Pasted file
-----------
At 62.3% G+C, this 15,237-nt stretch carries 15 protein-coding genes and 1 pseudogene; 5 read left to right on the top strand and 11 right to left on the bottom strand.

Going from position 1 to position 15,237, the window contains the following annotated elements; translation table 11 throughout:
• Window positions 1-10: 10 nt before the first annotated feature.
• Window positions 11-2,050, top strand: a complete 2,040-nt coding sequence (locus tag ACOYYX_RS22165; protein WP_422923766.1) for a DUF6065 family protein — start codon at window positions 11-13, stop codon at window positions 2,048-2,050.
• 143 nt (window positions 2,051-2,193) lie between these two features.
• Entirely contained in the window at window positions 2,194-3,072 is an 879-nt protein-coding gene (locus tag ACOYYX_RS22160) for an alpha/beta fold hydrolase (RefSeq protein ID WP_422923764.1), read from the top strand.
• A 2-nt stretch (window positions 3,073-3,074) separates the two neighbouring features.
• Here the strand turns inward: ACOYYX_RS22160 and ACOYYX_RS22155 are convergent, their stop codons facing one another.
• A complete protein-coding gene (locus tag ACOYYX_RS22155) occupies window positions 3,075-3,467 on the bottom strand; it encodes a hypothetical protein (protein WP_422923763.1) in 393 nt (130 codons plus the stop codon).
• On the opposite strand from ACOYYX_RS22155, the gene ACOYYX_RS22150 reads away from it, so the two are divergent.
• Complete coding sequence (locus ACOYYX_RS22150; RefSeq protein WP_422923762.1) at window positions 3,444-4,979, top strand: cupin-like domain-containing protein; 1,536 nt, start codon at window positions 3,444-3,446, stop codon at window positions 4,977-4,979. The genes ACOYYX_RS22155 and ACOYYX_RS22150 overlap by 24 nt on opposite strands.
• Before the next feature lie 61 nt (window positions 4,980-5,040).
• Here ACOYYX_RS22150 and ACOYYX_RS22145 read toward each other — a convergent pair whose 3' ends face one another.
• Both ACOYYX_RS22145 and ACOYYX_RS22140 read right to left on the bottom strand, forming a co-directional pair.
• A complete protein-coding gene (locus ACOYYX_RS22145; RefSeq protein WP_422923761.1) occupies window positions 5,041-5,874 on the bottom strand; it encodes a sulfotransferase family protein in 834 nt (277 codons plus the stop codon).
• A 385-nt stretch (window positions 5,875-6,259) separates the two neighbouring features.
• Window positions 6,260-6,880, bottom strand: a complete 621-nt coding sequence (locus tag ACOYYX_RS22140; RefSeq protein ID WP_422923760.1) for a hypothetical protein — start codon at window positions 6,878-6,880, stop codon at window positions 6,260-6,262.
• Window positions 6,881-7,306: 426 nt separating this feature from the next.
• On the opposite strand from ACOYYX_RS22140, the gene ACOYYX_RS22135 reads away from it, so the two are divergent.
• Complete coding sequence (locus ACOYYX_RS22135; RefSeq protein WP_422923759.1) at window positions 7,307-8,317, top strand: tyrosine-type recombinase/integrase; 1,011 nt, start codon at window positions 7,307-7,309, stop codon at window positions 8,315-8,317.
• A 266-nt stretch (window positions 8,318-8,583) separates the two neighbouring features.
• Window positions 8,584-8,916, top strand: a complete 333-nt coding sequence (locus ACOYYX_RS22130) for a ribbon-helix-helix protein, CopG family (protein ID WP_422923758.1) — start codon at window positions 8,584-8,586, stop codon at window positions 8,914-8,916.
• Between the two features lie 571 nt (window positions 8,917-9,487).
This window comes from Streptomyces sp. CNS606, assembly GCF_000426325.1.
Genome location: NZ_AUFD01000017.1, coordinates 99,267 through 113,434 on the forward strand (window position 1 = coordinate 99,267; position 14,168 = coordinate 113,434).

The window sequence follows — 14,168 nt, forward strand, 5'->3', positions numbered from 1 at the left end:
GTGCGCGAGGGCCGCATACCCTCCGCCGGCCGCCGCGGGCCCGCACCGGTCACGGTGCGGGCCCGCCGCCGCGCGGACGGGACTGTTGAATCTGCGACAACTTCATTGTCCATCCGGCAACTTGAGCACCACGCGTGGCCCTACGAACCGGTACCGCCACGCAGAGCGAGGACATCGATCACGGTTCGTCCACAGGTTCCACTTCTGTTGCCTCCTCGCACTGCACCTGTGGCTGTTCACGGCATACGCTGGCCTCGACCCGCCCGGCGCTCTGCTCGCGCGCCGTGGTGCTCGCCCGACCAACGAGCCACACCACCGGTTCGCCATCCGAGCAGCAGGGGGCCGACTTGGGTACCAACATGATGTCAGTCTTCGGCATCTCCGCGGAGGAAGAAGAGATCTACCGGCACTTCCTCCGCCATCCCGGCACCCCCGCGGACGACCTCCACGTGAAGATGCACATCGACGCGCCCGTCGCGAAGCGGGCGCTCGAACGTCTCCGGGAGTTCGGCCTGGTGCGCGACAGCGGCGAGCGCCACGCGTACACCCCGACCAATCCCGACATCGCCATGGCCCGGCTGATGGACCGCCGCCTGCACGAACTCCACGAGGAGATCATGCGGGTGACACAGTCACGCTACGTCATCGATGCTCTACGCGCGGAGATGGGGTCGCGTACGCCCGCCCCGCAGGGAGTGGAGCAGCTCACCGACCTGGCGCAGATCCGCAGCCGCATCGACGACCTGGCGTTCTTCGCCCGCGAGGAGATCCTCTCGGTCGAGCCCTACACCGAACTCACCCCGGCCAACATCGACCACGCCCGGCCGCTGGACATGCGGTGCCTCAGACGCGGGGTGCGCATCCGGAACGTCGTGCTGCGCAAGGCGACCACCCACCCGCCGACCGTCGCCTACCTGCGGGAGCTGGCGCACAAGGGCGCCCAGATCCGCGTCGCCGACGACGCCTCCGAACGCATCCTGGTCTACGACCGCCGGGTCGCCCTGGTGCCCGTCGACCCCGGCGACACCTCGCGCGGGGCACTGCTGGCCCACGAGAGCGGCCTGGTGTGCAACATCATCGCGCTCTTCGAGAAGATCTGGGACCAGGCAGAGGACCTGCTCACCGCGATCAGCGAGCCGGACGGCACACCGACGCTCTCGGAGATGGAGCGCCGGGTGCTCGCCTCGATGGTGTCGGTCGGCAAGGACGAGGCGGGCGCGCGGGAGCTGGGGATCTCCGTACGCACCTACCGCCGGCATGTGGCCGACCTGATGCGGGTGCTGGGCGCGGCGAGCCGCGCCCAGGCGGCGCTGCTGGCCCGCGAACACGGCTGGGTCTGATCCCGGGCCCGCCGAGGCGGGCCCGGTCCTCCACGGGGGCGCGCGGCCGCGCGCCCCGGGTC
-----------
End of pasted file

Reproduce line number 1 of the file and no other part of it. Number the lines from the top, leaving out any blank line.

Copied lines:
At 62.3% G+C, this 15,237-nt stretch carries 15 protein-coding genes and 1 pseudogene; 5 read left to right on the top strand and 11 right to left on the bottom strand.